Values are expressed as the mean±SD (N = 31). BMI, body mass index; SBP, systolic blood pressure; DBP, diastolic blood pressure. The p-value represents the significance level of the difference between the placebo and active beverage conditions (paired t-test).

Table 4

Change in blood parameters

White blood cell (/μL)5650.0±1393.55466.7±1429.80.212
Red blood cell (104/μL)453.8±38.0447.8±44.50.578
Hemoglobin (g/dL)14.1±1.414.0±1.40.864
Hematocrit (%)43.7±3.443.5±4.10.845
Platelet (104/μL)22.0±4.622.4±5.10.096
Triglyceride (mg/dL)152.2±109.6129.0±62.50.166
Total-cholesterol (mg/dL)204.0±35.1201.5±38.90.722
LDL-cholesterol (mg/dL)109.3±29.2110.1±33.30.787
HDL-cholesterol (mg/dL)67.8±19.967.8±19.90.931
ALP (IU/L)212.7±52.4215.9±54.70.217
CK (CPK) (IU/L)149.3±157.2113.1±51.50.124
Creatinine (mg/dL)0.80±0.210.81±0.220.983
Uric acid (mg/dL)5.7±1.55.6±1.30.491
Blood sugar (mg/dL)105.6±18.7107.1±33.00.933
CRP (mg/dL)0.13±0.310.17±0.520.637

Values are expressed as the mean±SD (N = 31). LDL-cholesterol, low-density lipoprotein cholesterol; HDL-cholesterol, high-density lipoprotein cholesterol; AST, aspartate aminotransferase; ALT, alanine aminotransferase; ALP, alkaline phosphatase; γ-GTP, gamma-glutamyltransferase; CK, creatine phosphokinase; CRP, C-reactive protein. The p-value represents the significance level of the difference between the placebo and active beverage conditions (paired t-test).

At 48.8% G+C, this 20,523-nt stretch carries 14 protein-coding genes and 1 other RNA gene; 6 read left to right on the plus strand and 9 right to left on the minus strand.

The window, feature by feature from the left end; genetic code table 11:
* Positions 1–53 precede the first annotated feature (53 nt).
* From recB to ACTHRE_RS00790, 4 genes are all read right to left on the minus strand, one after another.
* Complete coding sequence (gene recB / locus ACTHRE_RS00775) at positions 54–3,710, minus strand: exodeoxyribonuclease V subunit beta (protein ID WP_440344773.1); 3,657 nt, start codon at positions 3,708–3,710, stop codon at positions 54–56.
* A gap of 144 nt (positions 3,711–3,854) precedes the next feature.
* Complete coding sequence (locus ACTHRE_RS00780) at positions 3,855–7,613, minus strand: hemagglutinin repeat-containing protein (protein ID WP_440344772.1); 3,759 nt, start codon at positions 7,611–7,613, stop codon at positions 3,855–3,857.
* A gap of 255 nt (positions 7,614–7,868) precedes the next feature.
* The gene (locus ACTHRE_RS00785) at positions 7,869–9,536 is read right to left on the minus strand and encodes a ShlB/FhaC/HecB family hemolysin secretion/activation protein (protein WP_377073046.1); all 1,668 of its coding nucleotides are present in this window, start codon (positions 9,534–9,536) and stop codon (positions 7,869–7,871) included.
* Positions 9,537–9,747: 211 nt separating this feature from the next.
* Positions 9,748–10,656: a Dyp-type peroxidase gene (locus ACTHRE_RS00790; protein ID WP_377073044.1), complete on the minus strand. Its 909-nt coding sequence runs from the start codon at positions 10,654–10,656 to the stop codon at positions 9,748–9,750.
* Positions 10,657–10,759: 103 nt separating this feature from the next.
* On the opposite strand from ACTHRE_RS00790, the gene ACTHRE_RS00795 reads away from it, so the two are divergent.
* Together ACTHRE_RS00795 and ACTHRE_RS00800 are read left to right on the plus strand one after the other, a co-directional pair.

To our knowledge, this is the first report showing that continuous intake of a CGA beverage (1107.2 mg/day) significantly reduces TMT-B errors in MCI patients. In a previous study investigating healthy individuals, we similarly reported that CGAs improved an indicator related to attention [15, 16]. In the first trial of patients with MCI, we observed improvements in the TMT, an indicator of attention and executive function, in the CGA beverage condition [27]. The TMT measures attention, execution speed, and cognitive flexibility. The TMT comprises two tests, TMT-A and TMT-B. The TMT-A is an indicator of perceptual tracking and execution speed and is used to evaluate visual and motor search behavior. The TMT-B is an indicator of the ability to allocate attention and suppress or switch responses [29]. Although CGAs did not affect the TMT-A, improvement in the TMT-B was observed, suggesting that the ability to allocate attention was enhanced. Furthermore, although there was no difference in the test achievement time, there was a significant difference in the number of errors in the TMT-B, suggesting that CGA enhanced attention maintenance and attention levels. Attention impairment affects memory, such as in MCI patients for whom daily activities are apparently non-problematic, but for whom forgetfulness worsens to a more advanced age level [1]. Thus, these findings suggest that CGA, which may improve attention and executive functioning among cognitive functions, may be useful for MCI patients.